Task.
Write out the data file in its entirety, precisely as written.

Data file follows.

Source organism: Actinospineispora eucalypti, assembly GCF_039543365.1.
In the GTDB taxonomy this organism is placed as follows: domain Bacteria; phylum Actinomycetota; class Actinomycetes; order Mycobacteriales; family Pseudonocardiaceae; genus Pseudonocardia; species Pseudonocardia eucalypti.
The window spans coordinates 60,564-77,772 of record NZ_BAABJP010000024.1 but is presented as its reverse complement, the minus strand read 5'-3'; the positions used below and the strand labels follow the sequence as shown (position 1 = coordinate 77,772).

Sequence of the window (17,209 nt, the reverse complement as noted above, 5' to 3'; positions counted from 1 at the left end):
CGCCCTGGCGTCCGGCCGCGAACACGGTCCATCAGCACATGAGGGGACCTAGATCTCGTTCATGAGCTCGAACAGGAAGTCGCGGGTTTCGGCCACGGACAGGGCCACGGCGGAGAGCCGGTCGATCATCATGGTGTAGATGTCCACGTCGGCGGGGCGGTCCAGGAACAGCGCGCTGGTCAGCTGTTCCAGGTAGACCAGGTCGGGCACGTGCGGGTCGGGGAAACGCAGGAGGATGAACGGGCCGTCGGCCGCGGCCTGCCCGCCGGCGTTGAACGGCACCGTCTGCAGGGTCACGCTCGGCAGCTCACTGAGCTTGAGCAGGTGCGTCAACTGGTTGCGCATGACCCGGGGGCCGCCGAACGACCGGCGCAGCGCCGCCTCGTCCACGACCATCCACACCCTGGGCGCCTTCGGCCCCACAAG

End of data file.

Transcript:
Source organism: Actinospineispora eucalypti, assembly GCF_039543365.1.
In the GTDB taxonomy this organism is placed as follows: domain Bacteria; phylum Actinomycetota; class Actinomycetes; order Mycobacteriales; family Pseudonocardiaceae; genus Pseudonocardia; species Pseudonocardia eucalypti.
The window spans coordinates 60,564-77,772 of record NZ_BAABJP010000024.1 but is presented as its reverse complement, the minus strand read 5'-3'; the positions used below and the strand labels follow the sequence as shown (position 1 = coordinate 77,772).

Sequence of the window (17,209 nt, the reverse complement as noted above, 5' to 3'; positions counted from 1 at the left end):
CGCCCTGGCGTCCGGCCGCGAACACGGTCCATCAGCACATGAGGGGACCTAGATCTCGTTCATGAGCTCGAACAGGAAGTCGCGGGTTTCGGCCACGGACAGGGCCACGGCGGAGAGCCGGTCGATCATCATGGTGTAGATGTCCACGTCGGCGGGGCGGTCCAGGAACAGCGCGCTGGTCAGCTGTTCCAGGTAGACCAGGTCGGGCACGTGCGGGTCGGGGAAACGCAGGAGGATGAACGGGCCGTCGGCCGCGGCCTGCCCGCCGGCGTTGAACGGCACCGTCTGCAGGGTCACGCTCGGCAGCTCACTGAGCTTGAGCAGGTGCGTCAACTGGTTGCGCATGACCCGGGGGCCGCCGAACGACCGGCGCAGCGCCGCCTCGTCCACGACCATCCACACCCTGGGCGCCTTCGGCCCCACAAG